The Carbon satellite from China starts sharing data worldwide

China’s TanSat, A carbon dioxide monitoring satellite is delivering the data to as many as seventy-five data users worldwide. The satellite has already received 11000 data orders across the globe and has processed 27478 GB data downloads so far. The satellite was launched at the end of the year 2016 from the Jiuquan satellite launch centre in Gobi Desert. TanSat weighs 620 kilograms and was initially sent into sun-synchronous orbit, around 700 km from the surface of the earth. The aim of the satellite is to monitor concentration, flow and distribution of carbon dioxide into the atmosphere. The satellite provides independent data and this data is useful in a better understanding of the climate changes. The satellite was launched on a three-year mission and examines the carbon dioxide levels after every sixteen days. The data available is accurate to 4 parts per million (ppm).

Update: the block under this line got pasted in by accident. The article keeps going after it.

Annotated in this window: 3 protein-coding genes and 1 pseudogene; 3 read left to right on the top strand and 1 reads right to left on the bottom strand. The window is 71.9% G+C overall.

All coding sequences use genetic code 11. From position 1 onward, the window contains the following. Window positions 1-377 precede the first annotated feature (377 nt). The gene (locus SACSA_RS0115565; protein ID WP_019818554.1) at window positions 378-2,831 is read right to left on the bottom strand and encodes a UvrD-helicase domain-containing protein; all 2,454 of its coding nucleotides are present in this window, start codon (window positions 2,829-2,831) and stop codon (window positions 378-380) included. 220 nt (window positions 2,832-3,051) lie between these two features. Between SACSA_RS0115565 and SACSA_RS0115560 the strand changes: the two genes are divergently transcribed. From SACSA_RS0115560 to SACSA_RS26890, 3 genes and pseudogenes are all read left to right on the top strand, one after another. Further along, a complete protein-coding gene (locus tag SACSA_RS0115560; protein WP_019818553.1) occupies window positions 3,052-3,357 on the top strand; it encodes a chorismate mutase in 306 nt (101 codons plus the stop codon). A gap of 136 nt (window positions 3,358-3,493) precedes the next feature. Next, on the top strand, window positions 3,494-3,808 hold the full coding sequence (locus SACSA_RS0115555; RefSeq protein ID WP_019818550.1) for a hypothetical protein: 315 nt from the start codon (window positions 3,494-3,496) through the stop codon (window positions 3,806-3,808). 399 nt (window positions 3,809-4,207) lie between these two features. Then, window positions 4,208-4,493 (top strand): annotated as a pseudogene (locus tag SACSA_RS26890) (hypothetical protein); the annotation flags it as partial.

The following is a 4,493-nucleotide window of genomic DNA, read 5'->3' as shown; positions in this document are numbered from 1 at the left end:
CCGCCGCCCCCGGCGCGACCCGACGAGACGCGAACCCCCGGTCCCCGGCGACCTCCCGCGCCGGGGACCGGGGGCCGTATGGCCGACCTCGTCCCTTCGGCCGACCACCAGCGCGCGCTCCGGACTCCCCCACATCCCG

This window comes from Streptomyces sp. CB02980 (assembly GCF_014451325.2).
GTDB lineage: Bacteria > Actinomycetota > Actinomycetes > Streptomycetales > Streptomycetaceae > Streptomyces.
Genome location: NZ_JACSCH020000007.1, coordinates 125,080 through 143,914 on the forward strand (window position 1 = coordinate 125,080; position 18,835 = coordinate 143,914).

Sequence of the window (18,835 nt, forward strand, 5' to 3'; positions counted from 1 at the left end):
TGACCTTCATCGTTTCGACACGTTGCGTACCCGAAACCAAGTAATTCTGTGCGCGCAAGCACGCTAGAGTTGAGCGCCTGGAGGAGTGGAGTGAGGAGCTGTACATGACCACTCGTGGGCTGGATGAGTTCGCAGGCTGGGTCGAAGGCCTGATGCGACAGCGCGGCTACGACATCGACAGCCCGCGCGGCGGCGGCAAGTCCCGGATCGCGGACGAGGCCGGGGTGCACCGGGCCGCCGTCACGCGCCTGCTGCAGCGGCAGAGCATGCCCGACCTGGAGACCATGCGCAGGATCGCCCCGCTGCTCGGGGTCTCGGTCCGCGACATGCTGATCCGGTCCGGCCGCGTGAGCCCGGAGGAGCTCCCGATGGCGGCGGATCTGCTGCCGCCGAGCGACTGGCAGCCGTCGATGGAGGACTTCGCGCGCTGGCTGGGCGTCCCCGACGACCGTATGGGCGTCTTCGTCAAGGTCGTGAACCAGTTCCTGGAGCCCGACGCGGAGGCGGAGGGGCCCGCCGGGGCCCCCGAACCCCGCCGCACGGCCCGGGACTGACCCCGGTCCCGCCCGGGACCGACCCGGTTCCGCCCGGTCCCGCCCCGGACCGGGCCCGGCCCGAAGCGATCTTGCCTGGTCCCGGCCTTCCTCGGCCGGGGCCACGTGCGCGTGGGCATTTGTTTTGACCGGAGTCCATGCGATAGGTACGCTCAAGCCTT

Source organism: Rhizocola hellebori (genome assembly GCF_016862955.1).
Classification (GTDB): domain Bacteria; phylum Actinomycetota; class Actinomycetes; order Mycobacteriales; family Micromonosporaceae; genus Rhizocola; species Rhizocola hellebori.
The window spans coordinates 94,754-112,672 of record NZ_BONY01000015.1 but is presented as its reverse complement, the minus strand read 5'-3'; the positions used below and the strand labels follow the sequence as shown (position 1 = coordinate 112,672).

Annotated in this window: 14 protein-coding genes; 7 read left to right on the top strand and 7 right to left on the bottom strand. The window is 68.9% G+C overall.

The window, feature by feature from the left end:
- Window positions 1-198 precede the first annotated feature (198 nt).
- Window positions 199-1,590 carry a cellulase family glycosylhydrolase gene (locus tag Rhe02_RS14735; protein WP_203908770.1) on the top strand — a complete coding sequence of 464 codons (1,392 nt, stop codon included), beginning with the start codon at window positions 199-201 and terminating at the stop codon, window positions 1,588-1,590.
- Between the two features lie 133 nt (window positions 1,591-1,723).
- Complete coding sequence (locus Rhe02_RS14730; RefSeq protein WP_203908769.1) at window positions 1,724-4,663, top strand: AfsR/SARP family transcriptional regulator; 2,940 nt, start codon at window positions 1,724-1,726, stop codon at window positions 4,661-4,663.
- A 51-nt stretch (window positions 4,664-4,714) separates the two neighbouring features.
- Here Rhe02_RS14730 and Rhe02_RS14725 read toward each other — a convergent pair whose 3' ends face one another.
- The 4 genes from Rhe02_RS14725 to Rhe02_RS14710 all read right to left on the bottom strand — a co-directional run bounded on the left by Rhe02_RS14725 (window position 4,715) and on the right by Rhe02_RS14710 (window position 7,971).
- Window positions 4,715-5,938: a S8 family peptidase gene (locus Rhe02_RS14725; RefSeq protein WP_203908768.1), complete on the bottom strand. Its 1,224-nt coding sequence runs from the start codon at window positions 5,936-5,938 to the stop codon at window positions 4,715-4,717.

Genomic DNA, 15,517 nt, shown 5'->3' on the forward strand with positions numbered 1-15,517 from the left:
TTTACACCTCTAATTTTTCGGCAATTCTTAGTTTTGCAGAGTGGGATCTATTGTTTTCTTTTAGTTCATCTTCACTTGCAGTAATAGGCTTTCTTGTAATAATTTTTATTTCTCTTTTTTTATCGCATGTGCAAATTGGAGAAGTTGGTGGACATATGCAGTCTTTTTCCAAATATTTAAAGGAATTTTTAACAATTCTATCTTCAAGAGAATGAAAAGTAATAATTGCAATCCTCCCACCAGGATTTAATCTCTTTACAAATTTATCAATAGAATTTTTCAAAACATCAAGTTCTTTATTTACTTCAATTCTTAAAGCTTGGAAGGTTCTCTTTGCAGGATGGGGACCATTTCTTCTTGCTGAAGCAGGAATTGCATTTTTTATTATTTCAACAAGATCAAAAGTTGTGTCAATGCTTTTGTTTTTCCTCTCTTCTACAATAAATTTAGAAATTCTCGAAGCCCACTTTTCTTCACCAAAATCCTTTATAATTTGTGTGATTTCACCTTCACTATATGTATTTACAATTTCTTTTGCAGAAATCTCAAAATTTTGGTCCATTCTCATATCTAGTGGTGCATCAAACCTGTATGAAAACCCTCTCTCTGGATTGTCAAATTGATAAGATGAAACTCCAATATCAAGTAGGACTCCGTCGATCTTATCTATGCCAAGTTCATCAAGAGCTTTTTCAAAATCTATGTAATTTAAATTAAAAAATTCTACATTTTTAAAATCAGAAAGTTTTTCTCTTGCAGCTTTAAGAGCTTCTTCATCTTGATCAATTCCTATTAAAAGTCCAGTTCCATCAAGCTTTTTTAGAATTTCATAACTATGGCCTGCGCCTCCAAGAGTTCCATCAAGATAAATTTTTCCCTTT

China is the third country after Japan and the United States to have initiated a program to monitor the greenhouse gases across the world through its satellite. TanSat has an ability to observe sun, moon, objects n the ground as well as solar flares. The satellite is programmed for different modes and each mode can help to observe the land and the ocean while constantly adjusting its orientation as well as position. The observational data from the satellite is calibrated and examined by ground-based observation centres which are six in number.

The satellite had already produced its first carbon dioxide maps ranging globally last month. TanSat is capable of monitoring and observing carbon dioxide with its hyperspectral imaging. This greenhouse gas monitoring satellite measures carbon dioxide as well as the carbon dioxide flux. TanSat can measure the absorption of carbon dioxide near the infrared zone. The maps were ready after a year of the satellite’s launch. 

The satellite is helping analyze the concentration of carbon dioxide and emission hotspots due to the fossil fuel combustion and industrial activity. The world is currently reeling under the threat of global warming and its consequences. This satellite is one step towards the understanding and rei=enforcement of steps that should be taken to ensure minimum damage. The satellite will be providing data continuously for a particular period of time and is currently processing carbon dioxide measurements on a continuous basis. The data stays crucial for may domains across the world and the accuracy of the data is striking. The satellite and its measurements were validated by Yang and its team.